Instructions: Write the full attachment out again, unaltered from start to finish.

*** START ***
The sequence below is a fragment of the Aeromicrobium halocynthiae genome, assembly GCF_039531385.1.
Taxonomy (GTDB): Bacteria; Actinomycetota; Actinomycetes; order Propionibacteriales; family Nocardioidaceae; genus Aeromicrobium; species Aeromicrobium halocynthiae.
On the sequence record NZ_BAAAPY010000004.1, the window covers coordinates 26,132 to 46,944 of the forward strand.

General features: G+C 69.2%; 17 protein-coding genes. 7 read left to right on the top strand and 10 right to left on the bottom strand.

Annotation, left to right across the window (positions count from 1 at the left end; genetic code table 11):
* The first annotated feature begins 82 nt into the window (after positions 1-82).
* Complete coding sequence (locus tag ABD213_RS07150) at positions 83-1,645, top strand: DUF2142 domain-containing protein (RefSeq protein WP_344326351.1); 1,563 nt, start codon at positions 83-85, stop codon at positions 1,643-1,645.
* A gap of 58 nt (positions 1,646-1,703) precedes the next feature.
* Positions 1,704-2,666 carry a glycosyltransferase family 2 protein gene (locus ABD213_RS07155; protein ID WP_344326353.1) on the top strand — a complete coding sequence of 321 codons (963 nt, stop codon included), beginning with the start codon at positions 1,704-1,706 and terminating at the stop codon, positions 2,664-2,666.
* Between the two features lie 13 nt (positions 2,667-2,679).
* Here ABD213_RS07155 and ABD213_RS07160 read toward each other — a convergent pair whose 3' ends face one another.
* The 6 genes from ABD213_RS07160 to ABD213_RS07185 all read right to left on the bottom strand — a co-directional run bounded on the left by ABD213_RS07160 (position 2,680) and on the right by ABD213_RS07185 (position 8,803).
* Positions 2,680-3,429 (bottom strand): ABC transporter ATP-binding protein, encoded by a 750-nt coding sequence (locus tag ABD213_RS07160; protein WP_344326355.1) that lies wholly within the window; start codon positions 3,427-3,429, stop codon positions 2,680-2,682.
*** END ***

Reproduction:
The sequence below is a fragment of the Aeromicrobium halocynthiae genome, assembly GCF_039531385.1.
Taxonomy (GTDB): Bacteria; Actinomycetota; Actinomycetes; order Propionibacteriales; family Nocardioidaceae; genus Aeromicrobium; species Aeromicrobium halocynthiae.
On the sequence record NZ_BAAAPY010000004.1, the window covers coordinates 26,132 to 46,944 of the forward strand.

General features: G+C 69.2%; 17 protein-coding genes. 7 read left to right on the top strand and 10 right to left on the bottom strand.

Annotation, left to right across the window (positions count from 1 at the left end; genetic code table 11):
* The first annotated feature begins 82 nt into the window (after positions 1-82).
* Complete coding sequence (locus tag ABD213_RS07150) at positions 83-1,645, top strand: DUF2142 domain-containing protein (RefSeq protein WP_344326351.1); 1,563 nt, start codon at positions 83-85, stop codon at positions 1,643-1,645.
* A gap of 58 nt (positions 1,646-1,703) precedes the next feature.
* Positions 1,704-2,666 carry a glycosyltransferase family 2 protein gene (locus ABD213_RS07155; protein ID WP_344326353.1) on the top strand — a complete coding sequence of 321 codons (963 nt, stop codon included), beginning with the start codon at positions 1,704-1,706 and terminating at the stop codon, positions 2,664-2,666.
* Between the two features lie 13 nt (positions 2,667-2,679).
* Here ABD213_RS07155 and ABD213_RS07160 read toward each other — a convergent pair whose 3' ends face one another.
* The 6 genes from ABD213_RS07160 to ABD213_RS07185 all read right to left on the bottom strand — a co-directional run bounded on the left by ABD213_RS07160 (position 2,680) and on the right by ABD213_RS07185 (position 8,803).
* Positions 2,680-3,429 (bottom strand): ABC transporter ATP-binding protein, encoded by a 750-nt coding sequence (locus tag ABD213_RS07160; protein WP_344326355.1) that lies wholly within the window; start codon positions 3,427-3,429, stop codon positions 2,680-2,682.